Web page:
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Trail, road changes proposed at Coeur d’Alene Resort

Hagadone Hospitality Co. is pursuing a major makeover of the Coeur d’Alene Resort’s front entrance, collaborating with the city of Coeur d’Alene on plans that include moving the Centennial Trail closer to city streets, removing street trees, enlarging the landscaped area and eliminating some parking spaces.

The proposal, which goes before the Coeur d’Alene Planning Commission tonight, dovetails with city plans to reconfigure vehicle access to the 6.5-acre resort and close a section of Front Avenue to auto traffic. The work would be done next spring.

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The changes are intended to accommodate growing foot traffic around the resort, which has expressed interest in building a 200-room addition at the west end of the Resort Shops at Second Street and Sherman Avenue, the planning department wrote in support of the proposal.

The company is asking to modify its 1983 planned unit development that allowed the 18-story hotel to be built in exchange for preservation of open space in front of the resort for public use.

If approved, the joint city-resort project would:

• Close Front Avenue to vehicles between Second and Third streets and turn it into a pedestrian plaza and resort truck delivery access. Hagadone has offered to pay about $750,000 toward that work.

• Designate First Street as the main vehicle entrance to the resort, with the exit on Second, which would become one-way northbound to Sherman.

• Replace the the 8-foot-wide Centennial Trail across the resort property and the 8-foot-wide sidewalk along Sherman with a single, 14-foot-wide path along Sherman and Second.

• Eliminate the free, 10-space circular parking lot in front of the Hagadone corporate offices on the lake.

• Make landscaping changes in front of the resort and cut down around two dozen trees along Sherman, Second and Front streets.

The city’s Urban Forestry Committee has approved the concept of removing nine street trees in front of the resort without replacement trees being planted there, according to the planning department. Hagadone also has proposed removing five street trees on the north side of Sherman near its Bonsai Bistro restaurant. Those trees likely would need to be replaced, the city’s urban forestry coordinator said.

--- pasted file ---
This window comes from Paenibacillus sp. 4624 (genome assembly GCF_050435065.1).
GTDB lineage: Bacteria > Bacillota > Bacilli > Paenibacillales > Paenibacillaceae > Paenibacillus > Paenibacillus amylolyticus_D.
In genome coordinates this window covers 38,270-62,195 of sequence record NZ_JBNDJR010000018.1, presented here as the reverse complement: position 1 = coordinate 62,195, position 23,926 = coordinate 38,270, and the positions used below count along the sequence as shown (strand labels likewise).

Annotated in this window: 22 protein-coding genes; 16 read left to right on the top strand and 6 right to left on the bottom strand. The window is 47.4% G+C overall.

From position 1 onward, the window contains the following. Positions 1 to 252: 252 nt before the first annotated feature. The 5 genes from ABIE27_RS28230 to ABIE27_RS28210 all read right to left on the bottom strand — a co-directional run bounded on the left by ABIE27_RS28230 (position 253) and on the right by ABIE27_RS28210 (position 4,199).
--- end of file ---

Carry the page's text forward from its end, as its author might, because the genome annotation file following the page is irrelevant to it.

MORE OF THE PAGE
Taking out the sculpted maples will open up “even better views of the lake and mountains,” the planning department wrote in supporting Hagadone’s application.

About 14 more street trees may be removed along Front between Second and Third streets.

As for relocating the Centennial Trail away from the resort entry, the North Idaho Centennial Trail Foundation told the city in a Dec. 2 letter to the planning commission that, “the most ideal scenario would include leaving the Centennial Trail in its current location across the lawn of the Coeur d’Alene Resort.”

The group also said it prefers a 16-foot-wide path for a shared sidewalk and trail. “Anything narrower than the 16 feet of trail would diminish capacity and in turn increase the chance for user conflicts,” Foundation Board Chairman John Bruning wrote.

The city’s piece of the project – the changes to Second and Front – will benefit the public as well as the resort, Mayor Sandi Bloem said.

Better traffic flow and pedestrian safety for the resort is good for the community, she said.

“They are the anchor for downtown,” Bloem said.

Jerry Jaeger, president and co-owner of Hagadone Hospitality, declined to comment Monday.

The project will result in a stronger bridge between the revamped McEuen Park, set to reopen next year, and the City Park-City Beach area, said Bill Greenwood, the interim city parks director.

“That’s always been a real congested location there for the Centennial Trail. So we’re trying hopefully to get an alignment in there that would create a better flow through that one-block stretch,” Greenwood said.

The City Council last January voted 5-1 to limit traffic on Front and designate it a pedestrian-friendly zone between Second and Third streets. The goal is to eliminate clashes between auto traffic, bicyclists and people on foot. Much of the traffic involves people walking between the resort and downtown shops, and the Centennial Trail route adds bikes, runners and walkers to the mix.

To maintain traffic flow to McEuen Park and the Third Street boat launch, the council in August voted 4-3 to convert one-way Third Street into a two-way street from Lakeside to Front avenues. The city also will put a right turn lane from eastbound Sherman onto Third, sacrificing about five on-street parking spots.

The Planning Commission’s review is limited to Hagadone’s proposed changes within the planned unit development boundaries. It does not include the changes that would be made to Front and Second streets. The commission’s decision is final unless it’s appealed to the City Council.

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